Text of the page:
Antibodies in Breast Milk Prime the Baby's Gut to Handle Mom's Invading Microbes

Breastfeeding moms give their babies antibodies, too
New research suggests that breast-feeding moms give their babies antibodies along with microbes to build a healthy gut immune response. Fredy Builes/Reuters

Breast milk is amazing. It is packed with infection-fighting microbes to bolster a baby's barely-there immune system and aid in digestion, and it can even change its immunological composition according to what the baby needs, based on receptors in the mammary gland that can "read" the infant's saliva.

But the breast milk is also loaded with microbes, which means a brand-new baby's gut is subject to a full-on invasion of tiny, foreign animals from the moment he or she starts feeding. The infant's immune system, rather than attack these foreign organisms like an immune system is designed to do, instead sits back and lets them invade. And now we know a bit more about why: In a study published Thursday in the journal Cell, researchers from the University of California Berkeley found that in addition to all those microbes, mother's milk is loaded up with antibodies to the very same microbes it contains. In other words, the milk contains both the beneficial microbes and what the body needs to be able to accept them.

The researchers also found that the immunoglobulin G (IgG) antibodies in breast milk "teach" the body to respond appropriately to gut microbes. It was previously thought that those antibodies were only responsible for fighting pathogens in the baby's system, but, as Berkeley immunologist Meghan Koch explained in a statement, her team's findings "show that the antibody response to the gut microbiota is more complex than previously appreciated and reveal a broader function for maternal IgG antibodies in helping to establish proper immune function early in life."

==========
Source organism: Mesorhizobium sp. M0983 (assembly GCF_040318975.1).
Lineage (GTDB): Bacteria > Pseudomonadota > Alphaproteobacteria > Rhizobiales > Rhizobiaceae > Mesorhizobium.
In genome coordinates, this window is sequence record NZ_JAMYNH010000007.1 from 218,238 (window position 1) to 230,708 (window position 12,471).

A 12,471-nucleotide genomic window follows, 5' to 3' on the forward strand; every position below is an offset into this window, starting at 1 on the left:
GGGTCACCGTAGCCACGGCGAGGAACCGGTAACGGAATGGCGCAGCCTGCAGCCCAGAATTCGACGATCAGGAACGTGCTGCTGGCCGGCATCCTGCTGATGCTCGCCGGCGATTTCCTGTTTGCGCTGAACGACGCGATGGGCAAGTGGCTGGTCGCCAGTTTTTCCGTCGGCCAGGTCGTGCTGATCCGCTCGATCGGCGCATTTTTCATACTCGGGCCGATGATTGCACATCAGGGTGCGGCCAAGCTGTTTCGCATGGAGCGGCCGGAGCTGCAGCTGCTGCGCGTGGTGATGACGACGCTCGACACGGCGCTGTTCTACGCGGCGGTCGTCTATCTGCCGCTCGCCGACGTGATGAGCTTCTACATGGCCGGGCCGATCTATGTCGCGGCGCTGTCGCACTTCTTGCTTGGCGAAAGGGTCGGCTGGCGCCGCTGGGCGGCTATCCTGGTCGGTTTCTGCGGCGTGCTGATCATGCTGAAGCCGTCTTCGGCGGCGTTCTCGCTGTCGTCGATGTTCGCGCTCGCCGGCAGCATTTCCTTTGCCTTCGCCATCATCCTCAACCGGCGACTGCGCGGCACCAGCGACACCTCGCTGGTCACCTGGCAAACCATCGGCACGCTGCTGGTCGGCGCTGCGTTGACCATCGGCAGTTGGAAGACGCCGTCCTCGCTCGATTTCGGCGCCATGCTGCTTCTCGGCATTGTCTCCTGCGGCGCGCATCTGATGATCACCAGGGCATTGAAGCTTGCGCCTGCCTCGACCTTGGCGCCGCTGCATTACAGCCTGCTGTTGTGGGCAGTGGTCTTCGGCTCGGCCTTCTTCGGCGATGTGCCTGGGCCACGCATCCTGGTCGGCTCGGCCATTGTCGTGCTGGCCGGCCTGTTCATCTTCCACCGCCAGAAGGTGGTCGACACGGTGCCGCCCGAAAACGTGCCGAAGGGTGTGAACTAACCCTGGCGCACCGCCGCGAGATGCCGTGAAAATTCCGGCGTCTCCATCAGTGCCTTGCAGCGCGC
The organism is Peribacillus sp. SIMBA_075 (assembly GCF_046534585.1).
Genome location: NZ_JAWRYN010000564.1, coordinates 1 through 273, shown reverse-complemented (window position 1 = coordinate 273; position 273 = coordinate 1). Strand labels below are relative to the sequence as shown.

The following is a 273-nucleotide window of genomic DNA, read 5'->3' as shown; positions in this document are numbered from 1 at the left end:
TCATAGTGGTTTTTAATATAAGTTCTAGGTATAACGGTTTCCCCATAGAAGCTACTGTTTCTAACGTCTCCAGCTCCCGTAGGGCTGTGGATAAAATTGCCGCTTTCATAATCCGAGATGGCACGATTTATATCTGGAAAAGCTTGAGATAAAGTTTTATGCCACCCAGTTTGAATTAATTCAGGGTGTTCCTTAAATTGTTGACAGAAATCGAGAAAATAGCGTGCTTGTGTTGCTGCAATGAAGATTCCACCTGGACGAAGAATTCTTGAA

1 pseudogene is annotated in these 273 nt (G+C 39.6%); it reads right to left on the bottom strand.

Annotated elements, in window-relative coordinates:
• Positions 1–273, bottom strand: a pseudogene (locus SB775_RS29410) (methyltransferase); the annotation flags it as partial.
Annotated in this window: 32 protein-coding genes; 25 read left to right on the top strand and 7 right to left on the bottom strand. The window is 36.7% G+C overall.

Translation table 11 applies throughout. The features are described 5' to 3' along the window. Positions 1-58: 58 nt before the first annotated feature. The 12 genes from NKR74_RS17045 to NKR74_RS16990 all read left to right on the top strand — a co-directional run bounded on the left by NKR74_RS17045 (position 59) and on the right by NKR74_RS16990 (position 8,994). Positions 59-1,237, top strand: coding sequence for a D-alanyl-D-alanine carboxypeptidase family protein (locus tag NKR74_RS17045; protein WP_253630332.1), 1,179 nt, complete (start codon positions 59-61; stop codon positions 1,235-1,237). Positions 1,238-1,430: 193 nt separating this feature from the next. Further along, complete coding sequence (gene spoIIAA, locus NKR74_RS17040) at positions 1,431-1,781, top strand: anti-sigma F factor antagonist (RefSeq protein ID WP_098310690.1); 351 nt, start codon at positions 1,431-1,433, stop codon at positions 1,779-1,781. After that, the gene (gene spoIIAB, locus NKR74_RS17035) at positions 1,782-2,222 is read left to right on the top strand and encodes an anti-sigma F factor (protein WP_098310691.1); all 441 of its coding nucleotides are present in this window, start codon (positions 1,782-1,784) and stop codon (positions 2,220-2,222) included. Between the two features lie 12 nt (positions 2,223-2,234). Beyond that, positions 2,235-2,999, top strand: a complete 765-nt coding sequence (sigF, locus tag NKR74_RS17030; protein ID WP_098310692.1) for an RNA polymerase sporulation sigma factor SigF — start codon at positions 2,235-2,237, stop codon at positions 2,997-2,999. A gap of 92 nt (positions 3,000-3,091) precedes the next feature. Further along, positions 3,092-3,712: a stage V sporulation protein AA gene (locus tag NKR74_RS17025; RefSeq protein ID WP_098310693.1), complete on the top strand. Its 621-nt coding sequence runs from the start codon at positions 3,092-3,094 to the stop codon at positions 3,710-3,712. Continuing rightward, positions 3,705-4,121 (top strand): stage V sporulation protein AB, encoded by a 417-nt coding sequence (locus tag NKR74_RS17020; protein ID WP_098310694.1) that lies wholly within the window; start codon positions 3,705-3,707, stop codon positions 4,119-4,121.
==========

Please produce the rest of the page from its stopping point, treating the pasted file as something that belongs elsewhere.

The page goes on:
Koch and her team looked at the antibodies infant mice acquired from their mothers in the first two weeks of their life, and they found that the IgG antibodies effectively braced the body to accept a far broader spectrum of bacteria than do another class of antibodies in the milk, called IgA antibodies, which could change the way researchers think about immune response more generally. For example, disorders like Crohn's disease and ulcerative colitis are the result of the body's immune system responding improperly to gut microbes. Studying IgG antibodies may open new avenues for researchers to approach those diseases.

"This information could then be used to assess an individual's risk for inflammatory intestinal disorders and to implement therapeutic interventions at early disease stages," Gregory Barton, another author on the paper and an immunologist at Berkeley, said in a statement.